Alan: And there was an unforeseen consequence later on, when MacDiarmid and his wife Valda were in the same company as Ian Hamilton …

Deirdre: Sometime in the 1970s, I was with my husband, Mike, and his parents, Valda and Chris, at a reception in Edinburgh where Ian Hamilton, then a QC, was among the guests. I was talking to Valda, my mother-in-law, when she made a sudden swerve and threw a full glass of wine in his face.

Without interrupting his conversation or looking in her direction he took a handkerchief out of his pocket and wiped his face, from which I concluded that this had happened before. He had seen her coming. When I asked her why she’d done this, she said: “He gave back the Stone.”

Alan: Valda’s judgement could sometimes be rather severe.

The poet Peter McCarey introduces his book Pogo (Red Squirrel Press, 2022) like this: “In the UK, as Pound and Auden might have put it, poetry makes nothing keep on happening.

Nuclear disarmament? Carbon neutrality? Decent conditions for essential workers? Politically, British poets have supported nothing in public life more staunchly than they support the monarchy.

“Even Edwin Morgan, a Scottish republican, accepted an OBE, and the Queen’s Gold Medal for Poetry, which sounds like something out of Crufts. Or those fine British actresses who just can’t turn down an offer to play Her Majesty. Is there really, really nothing like a Dame?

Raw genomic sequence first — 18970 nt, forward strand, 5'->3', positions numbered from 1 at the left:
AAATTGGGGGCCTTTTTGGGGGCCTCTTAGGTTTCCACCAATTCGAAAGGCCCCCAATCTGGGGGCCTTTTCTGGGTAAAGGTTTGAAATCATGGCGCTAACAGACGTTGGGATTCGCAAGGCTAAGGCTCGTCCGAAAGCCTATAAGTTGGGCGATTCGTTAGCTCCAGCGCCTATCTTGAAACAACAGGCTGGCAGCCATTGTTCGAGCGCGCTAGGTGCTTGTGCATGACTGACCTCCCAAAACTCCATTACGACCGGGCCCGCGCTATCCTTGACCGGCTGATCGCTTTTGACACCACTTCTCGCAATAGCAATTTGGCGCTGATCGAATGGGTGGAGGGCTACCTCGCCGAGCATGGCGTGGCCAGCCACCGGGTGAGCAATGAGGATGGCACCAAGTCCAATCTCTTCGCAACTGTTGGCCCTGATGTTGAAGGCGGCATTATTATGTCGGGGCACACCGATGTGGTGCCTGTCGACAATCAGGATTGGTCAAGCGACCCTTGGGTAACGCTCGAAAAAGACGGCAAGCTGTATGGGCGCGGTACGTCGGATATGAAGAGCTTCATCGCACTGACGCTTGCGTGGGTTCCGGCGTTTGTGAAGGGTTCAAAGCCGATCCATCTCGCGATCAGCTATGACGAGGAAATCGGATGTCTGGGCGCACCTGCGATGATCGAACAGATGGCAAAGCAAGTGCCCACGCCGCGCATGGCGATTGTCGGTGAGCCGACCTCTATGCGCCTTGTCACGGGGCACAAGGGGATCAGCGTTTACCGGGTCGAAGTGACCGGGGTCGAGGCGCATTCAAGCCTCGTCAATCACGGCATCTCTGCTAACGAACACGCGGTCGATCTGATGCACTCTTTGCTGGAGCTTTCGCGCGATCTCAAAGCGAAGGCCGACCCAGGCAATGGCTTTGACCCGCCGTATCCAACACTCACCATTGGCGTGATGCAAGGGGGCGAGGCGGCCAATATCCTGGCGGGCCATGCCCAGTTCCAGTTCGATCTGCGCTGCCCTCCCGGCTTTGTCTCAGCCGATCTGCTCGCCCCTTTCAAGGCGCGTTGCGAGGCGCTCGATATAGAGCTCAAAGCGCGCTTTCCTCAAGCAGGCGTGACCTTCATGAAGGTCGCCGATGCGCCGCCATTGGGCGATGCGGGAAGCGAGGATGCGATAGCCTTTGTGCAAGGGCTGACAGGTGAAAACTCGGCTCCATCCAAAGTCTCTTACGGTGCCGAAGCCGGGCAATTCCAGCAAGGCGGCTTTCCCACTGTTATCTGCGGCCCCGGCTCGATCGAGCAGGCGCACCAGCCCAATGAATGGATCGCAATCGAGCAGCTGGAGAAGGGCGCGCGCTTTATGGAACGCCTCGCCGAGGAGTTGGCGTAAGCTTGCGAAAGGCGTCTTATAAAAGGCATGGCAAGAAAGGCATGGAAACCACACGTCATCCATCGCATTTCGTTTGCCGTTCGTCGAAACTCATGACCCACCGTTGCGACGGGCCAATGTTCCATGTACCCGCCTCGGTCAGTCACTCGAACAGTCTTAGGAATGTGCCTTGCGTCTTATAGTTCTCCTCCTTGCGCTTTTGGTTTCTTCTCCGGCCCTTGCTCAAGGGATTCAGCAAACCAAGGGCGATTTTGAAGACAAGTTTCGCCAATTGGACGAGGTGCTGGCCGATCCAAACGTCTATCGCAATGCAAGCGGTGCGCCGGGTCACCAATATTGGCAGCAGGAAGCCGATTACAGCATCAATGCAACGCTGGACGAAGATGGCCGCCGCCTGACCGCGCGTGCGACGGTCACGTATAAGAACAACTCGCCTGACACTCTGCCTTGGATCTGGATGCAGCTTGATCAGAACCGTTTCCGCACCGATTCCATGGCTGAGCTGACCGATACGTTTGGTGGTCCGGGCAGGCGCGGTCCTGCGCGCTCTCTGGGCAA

“When a poet such as Ted Hughes takes the queen’s shilling and becomes poet laureate, that sinister façade gets a fresh lick of paint and a dishonourable clan gets its reputation laundered. Stop it! Scrap the franchise.”

McCarey’s poems in this collection are all in this anti-monarchical vein. For example:

Their majesty’s high as a kite,

as a crotch,

As a hippy, a barrister’s fee

As a cricket score. High

As a four-day-dead grouse

On a hook at Balmoral.

It seems an uphill battle, opposing the monarchy and its role in the class structure of the United Kingdom. Seen from an international perspective, the royal family and the social structure predicated on class are surely the two most characteristic features of British society, both looking pretty absurd in most other parts of the world.

So, as the long wake of the coronation begins, it’s worth recollecting Scotland’s finest 20th-century poet’s commemoration of the retrieval of the Stone of Destiny from London in 1950-51.

Here’s MacDiarmid’s poem, “On the Asportation of the Scone Stone”:

Since David with a pebble in his sling

Goliath slew, now with this heavier stone

A little nation marks the opening

Of a like unequal battle for its own

And splits the atom of Earth’s greatest throne.

This though perchance it prove like David’s fling

But “juvenile delinquency” yet may bring

A like result – the giant overthrown!

Scotland knew better than to ask for bread

Merely to get (but took!) a stone instead,

England’s stony response full well foreknown.

Far more, O England, than the Scone Stone’s gone,

And all the King’s horses and the King’s men

Cannot set up your Humpty Dumpty again!